A few days ago (here, in fact), I talked a bit about a book I am reading called “Treasure Islands”. (No, I haven’t finished it yet – I’m one of those maddening people who read several books at once [one related to money laundering for work breaks, a cheap one for in the bath in case I drop it, a relaxing one for in bed, etc.] and so it takes quite a while to finish them all.) And as you might guess from my love of the subject, I am quite keen on reading about money laundering. In fact, I have a search set up on Amazon so that I can quickly see the latest publications that feature the magic words. (That’s “money laundering”, not “Abracadabra” or “Open Sesame”.) I think I must be personally bankrolling Jeff Bezos’s nth ski lodge/chateau/island paradise, given the number of books I buy in my bid to learn more. Goodness only knows what any burglar would think of my bookshelves – my friends are worried enough.
And more recently, with the expansion of e-books and particularly self-published e-books, I am seeing an interesting development: more and more novels are using money laundering as a plot element. I guess Nick Leeson (or perhaps more realistically, Ewan McGregor playing Nick Leeson on the big screen) made financial crime seem sexy and glamorous, and so we’re getting a slew of books about the City and its daytime inhabitants. Sadly, not many of these novels are terribly well-written or plausible. The usual plot is this: mid-level bank employee (MLBE) has affair with gorgeous and mysterious woman (usually involving desks being used in a most unhygienic manner) who then disappears, along with MLBE’s secure login that he blurted out during an unguarded moment. Money starts disappearing/appearing from client accounts, and basic snooping involves a connection with rather unpleasant people in the Caribbean. MLBE jets off to (a) find woman, and (b) sort out money. He does. The end.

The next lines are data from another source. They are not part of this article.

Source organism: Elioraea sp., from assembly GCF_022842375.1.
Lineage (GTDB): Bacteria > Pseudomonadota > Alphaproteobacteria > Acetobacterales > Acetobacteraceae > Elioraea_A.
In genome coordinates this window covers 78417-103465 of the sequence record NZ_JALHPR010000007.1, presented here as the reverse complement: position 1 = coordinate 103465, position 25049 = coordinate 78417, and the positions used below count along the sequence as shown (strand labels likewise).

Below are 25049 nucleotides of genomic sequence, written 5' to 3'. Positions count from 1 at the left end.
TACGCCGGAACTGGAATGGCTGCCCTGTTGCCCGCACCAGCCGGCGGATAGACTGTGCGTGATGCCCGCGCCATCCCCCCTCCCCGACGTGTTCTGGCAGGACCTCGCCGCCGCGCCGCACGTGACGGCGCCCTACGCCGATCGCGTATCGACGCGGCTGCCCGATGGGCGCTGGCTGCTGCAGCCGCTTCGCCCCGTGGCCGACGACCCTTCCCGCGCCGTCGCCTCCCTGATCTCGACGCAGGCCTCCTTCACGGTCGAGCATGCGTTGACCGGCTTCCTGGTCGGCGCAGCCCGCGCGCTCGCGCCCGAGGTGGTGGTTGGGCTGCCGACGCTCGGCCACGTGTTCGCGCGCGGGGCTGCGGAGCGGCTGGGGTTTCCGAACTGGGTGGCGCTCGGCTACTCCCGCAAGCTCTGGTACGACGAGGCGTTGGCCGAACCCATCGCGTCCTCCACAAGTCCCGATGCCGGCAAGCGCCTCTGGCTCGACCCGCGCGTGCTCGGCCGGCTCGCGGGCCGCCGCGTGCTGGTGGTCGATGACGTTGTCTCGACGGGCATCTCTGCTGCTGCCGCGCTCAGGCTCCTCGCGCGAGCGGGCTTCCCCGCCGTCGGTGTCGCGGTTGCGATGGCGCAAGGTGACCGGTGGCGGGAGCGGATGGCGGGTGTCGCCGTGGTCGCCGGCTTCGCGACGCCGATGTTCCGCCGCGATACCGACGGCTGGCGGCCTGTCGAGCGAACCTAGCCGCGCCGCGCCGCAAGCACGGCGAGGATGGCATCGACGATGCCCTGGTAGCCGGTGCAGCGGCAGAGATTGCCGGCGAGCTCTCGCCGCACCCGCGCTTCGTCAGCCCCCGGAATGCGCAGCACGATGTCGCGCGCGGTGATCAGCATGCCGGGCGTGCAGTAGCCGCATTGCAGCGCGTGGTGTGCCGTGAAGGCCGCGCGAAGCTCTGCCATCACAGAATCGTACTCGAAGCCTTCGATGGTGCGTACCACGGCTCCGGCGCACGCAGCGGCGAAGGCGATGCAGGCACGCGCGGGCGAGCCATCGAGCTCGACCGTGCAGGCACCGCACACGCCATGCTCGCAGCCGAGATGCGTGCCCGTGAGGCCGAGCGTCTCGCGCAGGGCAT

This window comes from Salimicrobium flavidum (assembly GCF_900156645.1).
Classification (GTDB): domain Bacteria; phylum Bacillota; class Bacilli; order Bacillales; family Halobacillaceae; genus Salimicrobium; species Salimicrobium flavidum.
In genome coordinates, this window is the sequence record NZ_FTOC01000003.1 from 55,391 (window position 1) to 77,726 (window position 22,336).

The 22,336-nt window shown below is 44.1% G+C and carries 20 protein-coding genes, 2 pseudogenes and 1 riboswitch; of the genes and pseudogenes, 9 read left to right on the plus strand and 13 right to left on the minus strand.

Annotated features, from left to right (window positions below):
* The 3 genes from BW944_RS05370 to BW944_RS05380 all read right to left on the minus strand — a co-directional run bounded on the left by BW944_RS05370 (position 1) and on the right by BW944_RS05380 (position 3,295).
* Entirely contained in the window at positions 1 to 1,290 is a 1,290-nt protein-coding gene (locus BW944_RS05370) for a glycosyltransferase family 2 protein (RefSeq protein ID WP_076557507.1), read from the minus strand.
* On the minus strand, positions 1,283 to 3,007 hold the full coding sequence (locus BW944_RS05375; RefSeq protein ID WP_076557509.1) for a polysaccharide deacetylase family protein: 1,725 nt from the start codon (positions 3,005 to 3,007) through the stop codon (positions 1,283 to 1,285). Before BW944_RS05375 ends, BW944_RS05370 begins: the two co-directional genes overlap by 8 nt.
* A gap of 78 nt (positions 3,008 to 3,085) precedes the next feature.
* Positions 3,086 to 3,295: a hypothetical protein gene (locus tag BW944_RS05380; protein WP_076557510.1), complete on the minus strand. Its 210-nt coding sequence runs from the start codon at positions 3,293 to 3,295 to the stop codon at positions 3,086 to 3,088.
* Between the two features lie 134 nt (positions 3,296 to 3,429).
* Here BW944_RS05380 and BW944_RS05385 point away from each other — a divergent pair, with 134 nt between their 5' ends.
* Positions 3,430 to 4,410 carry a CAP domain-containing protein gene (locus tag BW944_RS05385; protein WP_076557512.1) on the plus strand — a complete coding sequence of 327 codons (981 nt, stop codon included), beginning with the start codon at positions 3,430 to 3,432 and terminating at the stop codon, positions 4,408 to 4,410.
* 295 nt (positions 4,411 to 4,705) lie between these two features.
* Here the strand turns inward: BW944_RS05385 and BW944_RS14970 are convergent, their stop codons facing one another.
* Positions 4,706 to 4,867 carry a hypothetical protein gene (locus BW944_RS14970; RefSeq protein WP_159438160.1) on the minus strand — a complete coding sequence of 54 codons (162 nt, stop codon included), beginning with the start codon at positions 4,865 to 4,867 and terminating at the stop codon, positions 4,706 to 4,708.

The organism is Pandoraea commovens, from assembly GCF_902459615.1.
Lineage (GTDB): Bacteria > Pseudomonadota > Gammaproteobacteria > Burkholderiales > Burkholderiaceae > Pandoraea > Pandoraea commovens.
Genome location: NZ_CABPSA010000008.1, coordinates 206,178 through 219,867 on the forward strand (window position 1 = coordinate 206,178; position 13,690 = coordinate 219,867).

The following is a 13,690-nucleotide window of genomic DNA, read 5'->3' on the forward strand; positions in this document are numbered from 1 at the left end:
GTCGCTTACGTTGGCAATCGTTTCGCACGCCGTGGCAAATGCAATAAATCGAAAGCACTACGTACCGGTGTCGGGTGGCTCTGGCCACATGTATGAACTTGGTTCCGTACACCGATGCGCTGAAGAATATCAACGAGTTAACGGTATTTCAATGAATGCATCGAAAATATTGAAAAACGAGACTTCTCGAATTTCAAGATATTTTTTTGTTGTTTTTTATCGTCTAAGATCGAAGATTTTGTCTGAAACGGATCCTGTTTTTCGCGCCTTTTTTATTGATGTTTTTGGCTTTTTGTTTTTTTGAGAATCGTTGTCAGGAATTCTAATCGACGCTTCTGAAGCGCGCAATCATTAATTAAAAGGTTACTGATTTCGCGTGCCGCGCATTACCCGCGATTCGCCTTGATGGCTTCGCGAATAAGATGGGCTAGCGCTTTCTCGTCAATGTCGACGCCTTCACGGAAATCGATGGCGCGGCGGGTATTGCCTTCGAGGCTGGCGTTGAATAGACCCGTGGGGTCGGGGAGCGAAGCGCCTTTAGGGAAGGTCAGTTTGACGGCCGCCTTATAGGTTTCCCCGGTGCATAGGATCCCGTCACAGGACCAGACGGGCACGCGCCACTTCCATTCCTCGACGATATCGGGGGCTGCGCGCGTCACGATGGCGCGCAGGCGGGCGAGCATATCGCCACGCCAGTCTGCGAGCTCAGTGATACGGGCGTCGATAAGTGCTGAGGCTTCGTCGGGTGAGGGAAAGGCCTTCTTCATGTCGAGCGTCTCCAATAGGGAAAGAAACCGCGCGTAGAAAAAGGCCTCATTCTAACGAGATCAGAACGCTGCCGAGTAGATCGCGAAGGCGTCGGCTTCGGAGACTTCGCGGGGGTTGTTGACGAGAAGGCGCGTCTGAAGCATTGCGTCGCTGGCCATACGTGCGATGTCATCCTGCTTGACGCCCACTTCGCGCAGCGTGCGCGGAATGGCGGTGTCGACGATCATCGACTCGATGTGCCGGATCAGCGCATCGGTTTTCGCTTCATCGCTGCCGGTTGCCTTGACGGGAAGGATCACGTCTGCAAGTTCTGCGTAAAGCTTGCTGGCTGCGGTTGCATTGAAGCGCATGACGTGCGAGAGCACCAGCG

To read about money laundering in other media too, take a peek at this post.